Upham's Corner Online

Rep. Henriquez holds MBTA Walk-Through in North Dorchester.

Posted: June 24, 2011     Nancy J Conrad

On Friday, June 24, 2011, Rep. Carlos Henriquez and MBTA General Manager Richard Davey walked through a section of North Dorchester for well over an hour. 

Their goals?  Discuss transit related issues raised by constituents and engage in a visioning process. 
  • How to take care of the "green" and security/safety around the Fairmount corridor tracks  along Alexander Street
  • Transit changes that will support economic development on Quincy Street
Joining them were Pablo Calderon,  MBTA Communication and Coordination Specialist, Stephanie Neal-Johnson, MBTA Director of Public Affairs and Community Relations, Danielson Tavares, aide to Rep. Henriquez, Erika Guerra from Dorchester Bay and Nancy Conrad from Upham's Corner News . 

Starting at DSNI on Dudley St, the group walked over to the commuter rail line, down Alexander Street along the Fairmount corridor tracks, then onto Quincy St and over to Blue Hill Avenue.  

Funds from ARRA (American Recovery and Reinvestment Act) have been used to provide a substantial upgrade to what is referred to as "street furniture."  These are the benches and related items (trash barrels) placed at transit stops.  The latest rollout consists of high quality metal benches and matching waste barrels.

In Upham's Corner benches have been placed at Humphreys & Dudley, and at many locations on Hancock Street. Note that if the sidewalk is narrow, benches may be prohibited as the space remaining must be ADA compliant. MBTA Bench

Meetings are planned for Upham's Corner to garner support and identify unintended consequences. 

Richard Davey: "We want to try to find places such as schools, hospitals, health centers where clientele or customers could really use this type of seat."  Currently, none of the bus stops within the Upham's Corner business district have the new furniture installed including the following stops:
  • Dudley and Monadnock
  • Dudley and Columbia at the Check Cashers
  • Dudley and Belden
  • Dudley and Columbia at Payless
  • Columbia in front of Bank of America
Everyone agreed that the new street furniture being put out by the MBTA adds a lot to the overall appearance of the business district.

Request:  Schedule street furniture meetings soon as the other benches in Upham's Corner have been in place for about a year.
Rep. Henriquez:  "Residents are concerned about safety - lighting at night and blindspots." 

Here's the problem:  To access the Inbound platform, you have to travel down a narrow corridor that is isolated on two sides - the station on one side and the Leon building on the other side. 
  • For handicapped users, the path is the full length of the corridor
  • For walkers, the stairs are half the distance back
In both cases, you cannot see if there is a "hazard" lurking on the stairs/ramp until you are already "trapped" in the corridor. By comparison the other side of the platform - outbound - is open to full view (and safe).  

Richard Davey:  "For security, cameras are the better way to go.  We are adding cameras to the new stations on the corridor.  At this point there are no cameras at the Upham's Corner stop of the Fairmont line.  The MBTA is a tier one system as defined by the Department of Homeland Security. MBTA transit system is a potential target.  So cameras are being set up as part of the safeguard.  At the present time we have 1000 cameras out installed."

Mr. Davey also explained that the MBTA is capable of real-time monitoring.  That is how they managed the crowds for the Bruins parade.  They were able to determine when the tracks would be overloaded and when additional trains were needed at Park Street, just to name a few examples.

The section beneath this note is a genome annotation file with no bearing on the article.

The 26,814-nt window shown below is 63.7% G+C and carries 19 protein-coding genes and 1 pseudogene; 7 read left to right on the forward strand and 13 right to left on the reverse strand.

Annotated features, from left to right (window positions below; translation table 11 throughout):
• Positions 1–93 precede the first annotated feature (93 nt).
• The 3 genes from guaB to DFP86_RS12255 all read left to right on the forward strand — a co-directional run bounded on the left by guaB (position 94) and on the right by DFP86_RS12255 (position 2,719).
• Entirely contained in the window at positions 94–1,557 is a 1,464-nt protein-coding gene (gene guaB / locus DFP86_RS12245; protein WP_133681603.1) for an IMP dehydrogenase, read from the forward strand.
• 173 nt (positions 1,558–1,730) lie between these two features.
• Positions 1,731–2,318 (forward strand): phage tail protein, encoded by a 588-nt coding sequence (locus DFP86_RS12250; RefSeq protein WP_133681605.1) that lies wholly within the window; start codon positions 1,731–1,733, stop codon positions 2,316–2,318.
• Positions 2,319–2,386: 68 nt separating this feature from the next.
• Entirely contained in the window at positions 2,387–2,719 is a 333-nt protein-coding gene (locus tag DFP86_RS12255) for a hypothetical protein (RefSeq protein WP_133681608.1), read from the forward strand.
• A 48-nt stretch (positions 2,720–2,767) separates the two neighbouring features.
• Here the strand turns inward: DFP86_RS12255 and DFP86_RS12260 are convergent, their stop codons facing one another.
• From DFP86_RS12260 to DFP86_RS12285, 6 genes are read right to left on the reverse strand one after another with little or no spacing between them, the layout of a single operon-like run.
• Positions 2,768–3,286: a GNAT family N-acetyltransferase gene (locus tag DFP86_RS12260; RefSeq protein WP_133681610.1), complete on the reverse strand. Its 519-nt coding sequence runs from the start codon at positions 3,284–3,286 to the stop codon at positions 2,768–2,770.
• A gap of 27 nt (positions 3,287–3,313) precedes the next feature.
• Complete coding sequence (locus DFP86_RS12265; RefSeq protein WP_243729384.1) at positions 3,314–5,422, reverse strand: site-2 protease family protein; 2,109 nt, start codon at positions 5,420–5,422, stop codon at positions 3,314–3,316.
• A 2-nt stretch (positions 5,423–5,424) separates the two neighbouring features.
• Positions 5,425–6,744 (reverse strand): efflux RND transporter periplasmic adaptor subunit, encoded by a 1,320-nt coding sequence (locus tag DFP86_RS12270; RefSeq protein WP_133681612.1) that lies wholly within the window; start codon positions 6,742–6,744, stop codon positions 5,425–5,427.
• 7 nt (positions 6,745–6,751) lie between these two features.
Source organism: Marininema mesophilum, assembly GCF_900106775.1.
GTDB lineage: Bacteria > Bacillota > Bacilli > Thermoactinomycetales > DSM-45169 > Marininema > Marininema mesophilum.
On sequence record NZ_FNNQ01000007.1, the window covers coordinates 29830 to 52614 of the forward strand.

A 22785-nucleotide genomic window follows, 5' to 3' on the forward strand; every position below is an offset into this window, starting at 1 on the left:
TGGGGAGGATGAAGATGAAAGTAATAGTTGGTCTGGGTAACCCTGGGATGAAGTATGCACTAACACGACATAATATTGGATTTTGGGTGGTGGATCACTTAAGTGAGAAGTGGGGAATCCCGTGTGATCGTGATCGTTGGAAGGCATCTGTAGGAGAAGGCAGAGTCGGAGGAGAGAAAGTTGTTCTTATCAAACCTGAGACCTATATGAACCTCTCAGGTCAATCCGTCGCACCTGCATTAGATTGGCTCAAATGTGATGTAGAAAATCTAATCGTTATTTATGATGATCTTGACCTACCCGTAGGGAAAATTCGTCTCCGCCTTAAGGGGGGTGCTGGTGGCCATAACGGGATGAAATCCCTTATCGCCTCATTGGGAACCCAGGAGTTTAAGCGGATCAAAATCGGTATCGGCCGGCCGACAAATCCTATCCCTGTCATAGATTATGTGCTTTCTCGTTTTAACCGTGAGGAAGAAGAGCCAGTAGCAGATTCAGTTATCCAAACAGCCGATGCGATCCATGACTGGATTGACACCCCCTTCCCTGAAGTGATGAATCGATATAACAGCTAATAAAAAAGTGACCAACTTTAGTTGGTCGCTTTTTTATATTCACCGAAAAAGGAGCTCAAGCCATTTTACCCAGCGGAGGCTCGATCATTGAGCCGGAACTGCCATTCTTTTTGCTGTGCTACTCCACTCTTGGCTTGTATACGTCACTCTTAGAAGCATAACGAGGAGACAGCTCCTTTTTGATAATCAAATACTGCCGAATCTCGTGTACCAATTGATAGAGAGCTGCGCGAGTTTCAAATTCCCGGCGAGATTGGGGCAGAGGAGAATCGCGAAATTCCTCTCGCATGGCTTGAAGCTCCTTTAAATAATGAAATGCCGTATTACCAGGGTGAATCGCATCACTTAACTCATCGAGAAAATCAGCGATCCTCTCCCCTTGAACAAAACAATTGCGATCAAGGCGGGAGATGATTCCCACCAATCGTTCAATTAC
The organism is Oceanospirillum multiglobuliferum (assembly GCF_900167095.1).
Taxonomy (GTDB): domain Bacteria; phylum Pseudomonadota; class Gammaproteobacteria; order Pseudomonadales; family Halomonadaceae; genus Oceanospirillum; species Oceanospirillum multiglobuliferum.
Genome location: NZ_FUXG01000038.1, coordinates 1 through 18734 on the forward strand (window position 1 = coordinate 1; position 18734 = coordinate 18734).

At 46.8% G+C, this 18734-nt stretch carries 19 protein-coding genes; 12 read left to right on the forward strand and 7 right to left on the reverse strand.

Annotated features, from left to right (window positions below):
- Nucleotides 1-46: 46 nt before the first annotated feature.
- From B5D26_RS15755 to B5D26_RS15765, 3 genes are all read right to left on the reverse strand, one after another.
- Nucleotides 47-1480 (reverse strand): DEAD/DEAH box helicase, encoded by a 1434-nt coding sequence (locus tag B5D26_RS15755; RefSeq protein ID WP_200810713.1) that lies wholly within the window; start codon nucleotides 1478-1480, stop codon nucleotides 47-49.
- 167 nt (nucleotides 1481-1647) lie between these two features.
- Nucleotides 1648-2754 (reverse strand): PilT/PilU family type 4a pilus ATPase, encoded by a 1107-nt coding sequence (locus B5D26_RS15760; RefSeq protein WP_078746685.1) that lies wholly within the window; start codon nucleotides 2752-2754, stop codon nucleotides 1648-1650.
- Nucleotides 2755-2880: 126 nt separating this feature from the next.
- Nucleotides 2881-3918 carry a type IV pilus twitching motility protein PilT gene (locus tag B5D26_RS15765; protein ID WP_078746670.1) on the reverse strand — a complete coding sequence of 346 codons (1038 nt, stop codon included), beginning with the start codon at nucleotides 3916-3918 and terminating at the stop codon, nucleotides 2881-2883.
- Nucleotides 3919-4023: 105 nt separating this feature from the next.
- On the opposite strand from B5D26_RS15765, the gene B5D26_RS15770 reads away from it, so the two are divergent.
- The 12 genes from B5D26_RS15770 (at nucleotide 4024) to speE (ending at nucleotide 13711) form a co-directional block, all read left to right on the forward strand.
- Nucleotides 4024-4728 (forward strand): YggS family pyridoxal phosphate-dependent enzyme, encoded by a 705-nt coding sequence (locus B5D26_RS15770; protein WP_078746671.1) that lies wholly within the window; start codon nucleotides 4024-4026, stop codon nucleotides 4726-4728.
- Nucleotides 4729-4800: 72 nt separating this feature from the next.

Request:  Install safety enhancements at this commuter rail station - lights, mirrors, cameras - whatever is sufficient to guarantee safe passage and use of this station.

Murals have been painted on the station platform supports starting at ground level, both on the Kroc Center side of the station and underneath the tracks on both sides of Dudley Street. 

Richard Davey:  "I love the murals painted at the Fairmont station.  The murals create a sense of community ownership."

We pointed out that the mural on the Kroc side of the platform has deteriorated primarily because the concrete underneath is beginning to deface.  

On East side of the tracks are what appear to be "planters."  While the hanging ivy is aesthetic, the plants at the ground surface level appear to be overgrown with weeds.  

Leon Building (not a T issue)  

Many people have asked that this ugly building be taken down.  The owner has been holding out for years for the "right price," the most valuable offer.  Even so, the building has not useful infrastructure and needs to be gutted before any work can be done.

Rep. Henriquez suggests a different approach:  Move all the businesses into the building and create an Upham's Corner mall.

  • Repair the deteriorating concrete and repaint (as appropriate) the mural.
  • Plant foliage that helps keep out the weeds.
The MBTA property line follows the commuter rail and establishes the property line within our community.  The "Mayor of Alexander Street," Franco, who lives at 117 Alexander Street is a strong advocate for the neighborhood and comments frequently about the condition of the commuter line corridor.  

The group walked down Alexander Street along the tracks and identified the following:

  • Sections along the tracks clearly visible from Dudley St overgrown with brush
  • Foliage spilling out through, and over the fence partially or fully blocking the sidewalk
  • A set of large chain-link gates, with a gap at the bottom large enough to allow human access to the tracks

Emphasis was placed on the importance of keeping the sidewalks clear.  Forcing pedestrians to walk in the street because of overgrown trees and bushes is creating a safety hazard.